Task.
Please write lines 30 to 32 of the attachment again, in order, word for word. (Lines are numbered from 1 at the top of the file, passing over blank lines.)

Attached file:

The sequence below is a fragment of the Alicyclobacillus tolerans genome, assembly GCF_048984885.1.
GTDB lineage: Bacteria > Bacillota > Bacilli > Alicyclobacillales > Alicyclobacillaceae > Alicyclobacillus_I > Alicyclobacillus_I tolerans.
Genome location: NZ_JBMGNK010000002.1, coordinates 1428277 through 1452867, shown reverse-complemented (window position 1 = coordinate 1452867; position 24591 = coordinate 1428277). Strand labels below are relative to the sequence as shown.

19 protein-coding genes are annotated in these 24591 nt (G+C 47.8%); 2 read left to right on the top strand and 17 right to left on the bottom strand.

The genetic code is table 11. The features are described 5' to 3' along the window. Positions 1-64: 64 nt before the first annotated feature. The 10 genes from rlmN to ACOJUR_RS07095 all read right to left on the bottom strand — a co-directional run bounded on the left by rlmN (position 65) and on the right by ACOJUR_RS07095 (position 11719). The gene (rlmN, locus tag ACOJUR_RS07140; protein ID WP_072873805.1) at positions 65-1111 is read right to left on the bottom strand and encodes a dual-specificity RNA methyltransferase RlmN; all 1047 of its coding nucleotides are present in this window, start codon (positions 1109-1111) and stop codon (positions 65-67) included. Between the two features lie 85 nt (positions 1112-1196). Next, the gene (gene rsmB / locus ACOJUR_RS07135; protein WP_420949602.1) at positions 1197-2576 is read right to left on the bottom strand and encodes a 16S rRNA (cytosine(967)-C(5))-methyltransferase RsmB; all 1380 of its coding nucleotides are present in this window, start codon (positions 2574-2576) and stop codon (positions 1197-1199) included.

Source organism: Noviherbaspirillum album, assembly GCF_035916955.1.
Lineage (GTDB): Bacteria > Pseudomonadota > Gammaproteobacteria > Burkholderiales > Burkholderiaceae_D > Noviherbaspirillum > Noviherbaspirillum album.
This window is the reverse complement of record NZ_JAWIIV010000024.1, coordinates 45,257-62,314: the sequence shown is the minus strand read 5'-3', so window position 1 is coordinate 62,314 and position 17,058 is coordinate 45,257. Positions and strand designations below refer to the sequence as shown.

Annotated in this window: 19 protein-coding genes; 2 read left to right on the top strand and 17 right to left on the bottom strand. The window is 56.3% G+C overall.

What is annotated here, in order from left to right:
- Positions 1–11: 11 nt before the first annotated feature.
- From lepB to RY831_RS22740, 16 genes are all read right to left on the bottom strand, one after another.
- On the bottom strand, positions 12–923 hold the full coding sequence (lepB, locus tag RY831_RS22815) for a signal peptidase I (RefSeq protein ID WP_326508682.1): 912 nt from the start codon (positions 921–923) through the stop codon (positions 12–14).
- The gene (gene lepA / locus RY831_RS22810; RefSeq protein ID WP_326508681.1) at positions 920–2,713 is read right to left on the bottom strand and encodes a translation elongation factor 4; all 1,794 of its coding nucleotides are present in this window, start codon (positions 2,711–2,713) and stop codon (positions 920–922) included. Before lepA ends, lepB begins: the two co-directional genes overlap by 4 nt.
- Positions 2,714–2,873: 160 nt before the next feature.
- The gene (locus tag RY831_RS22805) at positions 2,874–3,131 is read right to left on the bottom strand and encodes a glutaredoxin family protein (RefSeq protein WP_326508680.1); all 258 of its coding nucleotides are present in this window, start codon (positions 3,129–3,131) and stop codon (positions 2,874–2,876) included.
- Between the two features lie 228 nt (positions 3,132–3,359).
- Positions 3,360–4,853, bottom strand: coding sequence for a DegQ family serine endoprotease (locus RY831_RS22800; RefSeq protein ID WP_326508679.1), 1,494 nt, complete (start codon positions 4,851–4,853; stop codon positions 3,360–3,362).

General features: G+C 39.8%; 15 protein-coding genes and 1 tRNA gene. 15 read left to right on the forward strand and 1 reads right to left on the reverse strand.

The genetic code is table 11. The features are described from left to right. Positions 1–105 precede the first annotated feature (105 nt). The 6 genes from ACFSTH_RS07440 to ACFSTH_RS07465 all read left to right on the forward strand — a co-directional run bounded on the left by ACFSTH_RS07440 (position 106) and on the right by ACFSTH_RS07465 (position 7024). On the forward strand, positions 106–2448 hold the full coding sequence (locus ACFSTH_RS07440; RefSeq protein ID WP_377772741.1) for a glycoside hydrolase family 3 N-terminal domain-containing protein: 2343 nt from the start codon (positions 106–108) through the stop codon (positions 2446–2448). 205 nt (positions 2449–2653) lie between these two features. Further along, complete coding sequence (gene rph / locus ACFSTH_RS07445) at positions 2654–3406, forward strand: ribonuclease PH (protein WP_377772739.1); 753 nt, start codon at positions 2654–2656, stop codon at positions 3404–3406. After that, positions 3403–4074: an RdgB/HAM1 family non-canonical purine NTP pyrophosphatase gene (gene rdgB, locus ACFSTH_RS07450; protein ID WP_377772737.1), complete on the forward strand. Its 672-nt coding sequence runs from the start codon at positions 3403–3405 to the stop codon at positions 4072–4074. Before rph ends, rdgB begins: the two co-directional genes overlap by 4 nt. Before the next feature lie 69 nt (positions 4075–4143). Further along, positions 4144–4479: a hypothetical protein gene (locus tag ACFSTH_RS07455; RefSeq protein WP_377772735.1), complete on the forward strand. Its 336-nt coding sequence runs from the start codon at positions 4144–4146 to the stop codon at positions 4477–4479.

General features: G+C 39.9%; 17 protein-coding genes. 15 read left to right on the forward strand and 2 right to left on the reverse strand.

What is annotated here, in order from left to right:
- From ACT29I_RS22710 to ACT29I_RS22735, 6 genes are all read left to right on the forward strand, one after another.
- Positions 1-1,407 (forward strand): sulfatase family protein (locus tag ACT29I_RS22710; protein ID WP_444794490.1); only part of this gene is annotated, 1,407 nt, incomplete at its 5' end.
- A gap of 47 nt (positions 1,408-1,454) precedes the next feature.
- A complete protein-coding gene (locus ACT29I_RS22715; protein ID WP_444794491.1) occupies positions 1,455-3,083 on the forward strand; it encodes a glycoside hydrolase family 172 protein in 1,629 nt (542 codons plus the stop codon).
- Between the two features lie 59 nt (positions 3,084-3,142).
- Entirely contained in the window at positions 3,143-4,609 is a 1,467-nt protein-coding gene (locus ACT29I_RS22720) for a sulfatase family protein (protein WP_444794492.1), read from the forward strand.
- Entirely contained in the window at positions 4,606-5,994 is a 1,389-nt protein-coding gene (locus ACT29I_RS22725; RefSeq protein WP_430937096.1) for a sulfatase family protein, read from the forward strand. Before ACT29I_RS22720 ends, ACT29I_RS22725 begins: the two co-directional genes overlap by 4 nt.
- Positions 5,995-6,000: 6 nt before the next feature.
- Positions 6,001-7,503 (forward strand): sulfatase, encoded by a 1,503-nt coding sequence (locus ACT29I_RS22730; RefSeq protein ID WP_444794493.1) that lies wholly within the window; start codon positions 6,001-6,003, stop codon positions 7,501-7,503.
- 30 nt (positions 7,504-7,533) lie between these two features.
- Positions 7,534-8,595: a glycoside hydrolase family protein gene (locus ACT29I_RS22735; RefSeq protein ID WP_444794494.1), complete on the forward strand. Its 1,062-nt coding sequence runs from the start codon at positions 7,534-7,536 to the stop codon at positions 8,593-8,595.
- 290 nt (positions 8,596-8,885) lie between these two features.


- Positions 5,995-6,000: 6 nt before the next feature.
- Positions 6,001-7,503 (forward strand): sulfatase, encoded by a 1,503-nt coding sequence (locus ACT29I_RS22730; RefSeq protein ID WP_444794493.1) that lies wholly within the window; start codon positions 6,001-6,003, stop codon positions 7,501-7,503.
- 30 nt (positions 7,504-7,533) lie between these two features.